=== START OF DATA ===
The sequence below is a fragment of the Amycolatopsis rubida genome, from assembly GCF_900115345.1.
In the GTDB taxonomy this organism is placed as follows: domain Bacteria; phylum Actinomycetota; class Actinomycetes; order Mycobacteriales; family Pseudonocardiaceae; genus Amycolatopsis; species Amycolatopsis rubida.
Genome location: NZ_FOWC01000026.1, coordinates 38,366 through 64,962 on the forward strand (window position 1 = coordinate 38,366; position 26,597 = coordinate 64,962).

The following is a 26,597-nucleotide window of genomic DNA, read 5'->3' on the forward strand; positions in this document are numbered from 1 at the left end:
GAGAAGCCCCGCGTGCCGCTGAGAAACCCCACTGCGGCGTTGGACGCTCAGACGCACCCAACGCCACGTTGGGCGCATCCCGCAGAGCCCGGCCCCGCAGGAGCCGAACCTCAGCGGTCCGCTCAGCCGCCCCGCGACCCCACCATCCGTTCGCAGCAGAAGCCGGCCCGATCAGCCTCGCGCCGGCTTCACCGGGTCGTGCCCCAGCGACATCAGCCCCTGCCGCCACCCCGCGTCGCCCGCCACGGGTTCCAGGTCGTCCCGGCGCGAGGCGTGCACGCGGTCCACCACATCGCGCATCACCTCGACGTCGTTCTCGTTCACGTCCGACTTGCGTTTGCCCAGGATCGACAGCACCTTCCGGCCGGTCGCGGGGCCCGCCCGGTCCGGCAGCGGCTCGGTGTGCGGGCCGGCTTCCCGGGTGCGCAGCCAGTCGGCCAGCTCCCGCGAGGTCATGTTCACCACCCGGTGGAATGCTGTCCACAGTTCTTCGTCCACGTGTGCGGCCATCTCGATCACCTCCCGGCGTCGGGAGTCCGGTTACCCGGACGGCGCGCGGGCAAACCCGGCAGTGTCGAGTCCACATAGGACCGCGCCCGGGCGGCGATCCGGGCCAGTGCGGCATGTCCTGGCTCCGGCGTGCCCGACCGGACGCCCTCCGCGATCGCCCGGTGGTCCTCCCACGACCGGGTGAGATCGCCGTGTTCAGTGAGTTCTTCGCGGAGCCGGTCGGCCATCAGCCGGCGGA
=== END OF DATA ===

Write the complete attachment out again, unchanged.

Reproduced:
The sequence below is a fragment of the Amycolatopsis rubida genome, from assembly GCF_900115345.1.
In the GTDB taxonomy this organism is placed as follows: domain Bacteria; phylum Actinomycetota; class Actinomycetes; order Mycobacteriales; family Pseudonocardiaceae; genus Amycolatopsis; species Amycolatopsis rubida.
Genome location: NZ_FOWC01000026.1, coordinates 38,366 through 64,962 on the forward strand (window position 1 = coordinate 38,366; position 26,597 = coordinate 64,962).

The following is a 26,597-nucleotide window of genomic DNA, read 5'->3' on the forward strand; positions in this document are numbered from 1 at the left end:
GAGAAGCCCCGCGTGCCGCTGAGAAACCCCACTGCGGCGTTGGACGCTCAGACGCACCCAACGCCACGTTGGGCGCATCCCGCAGAGCCCGGCCCCGCAGGAGCCGAACCTCAGCGGTCCGCTCAGCCGCCCCGCGACCCCACCATCCGTTCGCAGCAGAAGCCGGCCCGATCAGCCTCGCGCCGGCTTCACCGGGTCGTGCCCCAGCGACATCAGCCCCTGCCGCCACCCCGCGTCGCCCGCCACGGGTTCCAGGTCGTCCCGGCGCGAGGCGTGCACGCGGTCCACCACATCGCGCATCACCTCGACGTCGTTCTCGTTCACGTCCGACTTGCGTTTGCCCAGGATCGACAGCACCTTCCGGCCGGTCGCGGGGCCCGCCCGGTCCGGCAGCGGCTCGGTGTGCGGGCCGGCTTCCCGGGTGCGCAGCCAGTCGGCCAGCTCCCGCGAGGTCATGTTCACCACCCGGTGGAATGCTGTCCACAGTTCTTCGTCCACGTGTGCGGCCATCTCGATCACCTCCCGGCGTCGGGAGTCCGGTTACCCGGACGGCGCGCGGGCAAACCCGGCAGTGTCGAGTCCACATAGGACCGCGCCCGGGCGGCGATCCGGGCCAGTGCGGCATGTCCTGGCTCCGGCGTGCCCGACCGGACGCCCTCCGCGATCGCCCGGTGGTCCTCCCACGACCGGGTGAGATCGCCGTGTTCAGTGAGTTCTTCGCGGAGCCGGTCGGCCATCAGCCGGCGGA